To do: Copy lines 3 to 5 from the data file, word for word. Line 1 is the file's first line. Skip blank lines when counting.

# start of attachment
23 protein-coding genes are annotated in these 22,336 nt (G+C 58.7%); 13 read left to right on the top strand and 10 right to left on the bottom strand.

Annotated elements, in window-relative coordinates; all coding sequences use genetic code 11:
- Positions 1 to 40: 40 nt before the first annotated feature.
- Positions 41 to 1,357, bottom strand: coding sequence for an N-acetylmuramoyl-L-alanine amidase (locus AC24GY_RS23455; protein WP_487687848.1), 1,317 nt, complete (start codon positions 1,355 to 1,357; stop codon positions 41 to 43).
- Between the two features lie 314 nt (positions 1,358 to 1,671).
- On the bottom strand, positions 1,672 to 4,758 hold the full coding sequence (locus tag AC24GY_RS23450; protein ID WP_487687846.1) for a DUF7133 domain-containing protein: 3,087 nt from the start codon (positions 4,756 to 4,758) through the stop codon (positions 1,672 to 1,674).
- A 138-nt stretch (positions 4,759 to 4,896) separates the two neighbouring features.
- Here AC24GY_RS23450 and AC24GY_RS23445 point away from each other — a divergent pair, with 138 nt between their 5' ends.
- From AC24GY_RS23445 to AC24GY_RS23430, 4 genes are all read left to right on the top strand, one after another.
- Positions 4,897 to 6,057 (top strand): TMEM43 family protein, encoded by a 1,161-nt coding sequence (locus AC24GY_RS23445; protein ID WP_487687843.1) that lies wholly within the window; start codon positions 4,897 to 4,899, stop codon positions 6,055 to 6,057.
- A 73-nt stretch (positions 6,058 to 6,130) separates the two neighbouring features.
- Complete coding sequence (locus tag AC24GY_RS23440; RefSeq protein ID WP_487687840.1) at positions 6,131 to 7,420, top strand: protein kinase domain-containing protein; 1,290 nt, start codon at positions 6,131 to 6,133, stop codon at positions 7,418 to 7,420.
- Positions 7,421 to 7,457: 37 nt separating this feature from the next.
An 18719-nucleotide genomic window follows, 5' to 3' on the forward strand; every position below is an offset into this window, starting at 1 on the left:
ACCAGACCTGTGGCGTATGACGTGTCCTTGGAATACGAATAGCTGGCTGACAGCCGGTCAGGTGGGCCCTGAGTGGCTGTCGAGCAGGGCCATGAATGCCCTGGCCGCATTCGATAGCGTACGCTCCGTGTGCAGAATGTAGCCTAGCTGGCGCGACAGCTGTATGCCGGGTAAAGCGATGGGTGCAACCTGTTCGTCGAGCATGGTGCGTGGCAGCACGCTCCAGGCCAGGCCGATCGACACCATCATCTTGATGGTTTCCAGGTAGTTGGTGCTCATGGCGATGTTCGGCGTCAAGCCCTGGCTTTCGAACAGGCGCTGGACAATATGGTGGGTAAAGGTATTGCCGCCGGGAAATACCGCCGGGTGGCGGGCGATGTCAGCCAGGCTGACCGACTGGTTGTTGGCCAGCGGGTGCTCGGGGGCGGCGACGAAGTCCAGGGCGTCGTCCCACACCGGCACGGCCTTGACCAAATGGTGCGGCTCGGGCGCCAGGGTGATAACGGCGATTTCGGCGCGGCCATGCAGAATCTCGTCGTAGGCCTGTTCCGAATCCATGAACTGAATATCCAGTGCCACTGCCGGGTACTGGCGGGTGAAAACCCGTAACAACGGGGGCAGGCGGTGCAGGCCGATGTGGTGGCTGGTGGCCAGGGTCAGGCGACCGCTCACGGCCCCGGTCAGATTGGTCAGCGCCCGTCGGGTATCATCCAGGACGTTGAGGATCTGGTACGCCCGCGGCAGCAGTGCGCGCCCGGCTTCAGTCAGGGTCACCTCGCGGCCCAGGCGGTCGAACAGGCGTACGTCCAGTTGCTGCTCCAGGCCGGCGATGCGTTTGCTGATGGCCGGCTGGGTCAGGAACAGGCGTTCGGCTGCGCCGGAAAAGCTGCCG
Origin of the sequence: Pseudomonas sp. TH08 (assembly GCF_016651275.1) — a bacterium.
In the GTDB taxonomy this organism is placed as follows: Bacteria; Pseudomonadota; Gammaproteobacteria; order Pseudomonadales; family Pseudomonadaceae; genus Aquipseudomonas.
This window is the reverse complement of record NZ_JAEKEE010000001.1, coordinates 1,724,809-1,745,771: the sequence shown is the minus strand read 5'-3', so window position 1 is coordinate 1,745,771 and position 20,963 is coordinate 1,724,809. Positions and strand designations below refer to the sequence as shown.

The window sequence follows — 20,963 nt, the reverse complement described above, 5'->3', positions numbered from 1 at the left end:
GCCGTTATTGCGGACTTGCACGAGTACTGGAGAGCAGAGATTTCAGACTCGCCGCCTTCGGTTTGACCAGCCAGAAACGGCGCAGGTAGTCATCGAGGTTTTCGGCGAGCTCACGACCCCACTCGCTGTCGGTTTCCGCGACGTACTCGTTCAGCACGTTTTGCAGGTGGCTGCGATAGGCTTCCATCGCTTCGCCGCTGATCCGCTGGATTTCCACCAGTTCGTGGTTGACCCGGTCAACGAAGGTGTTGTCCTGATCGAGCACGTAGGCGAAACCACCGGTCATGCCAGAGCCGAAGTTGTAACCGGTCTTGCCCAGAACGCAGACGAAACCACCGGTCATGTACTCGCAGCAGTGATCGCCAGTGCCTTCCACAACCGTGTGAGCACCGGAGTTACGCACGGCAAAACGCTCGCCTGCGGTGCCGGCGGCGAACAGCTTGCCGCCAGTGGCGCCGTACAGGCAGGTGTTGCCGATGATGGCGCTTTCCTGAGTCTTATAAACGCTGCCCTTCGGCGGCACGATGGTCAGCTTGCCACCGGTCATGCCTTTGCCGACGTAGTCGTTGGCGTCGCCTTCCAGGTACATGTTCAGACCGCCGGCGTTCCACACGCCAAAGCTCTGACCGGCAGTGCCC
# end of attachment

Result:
- Positions 1 to 40: 40 nt before the first annotated feature.
- Positions 41 to 1,357, bottom strand: coding sequence for an N-acetylmuramoyl-L-alanine amidase (locus AC24GY_RS23455; protein WP_487687848.1), 1,317 nt, complete (start codon positions 1,355 to 1,357; stop codon positions 41 to 43).
- Between the two features lie 314 nt (positions 1,358 to 1,671).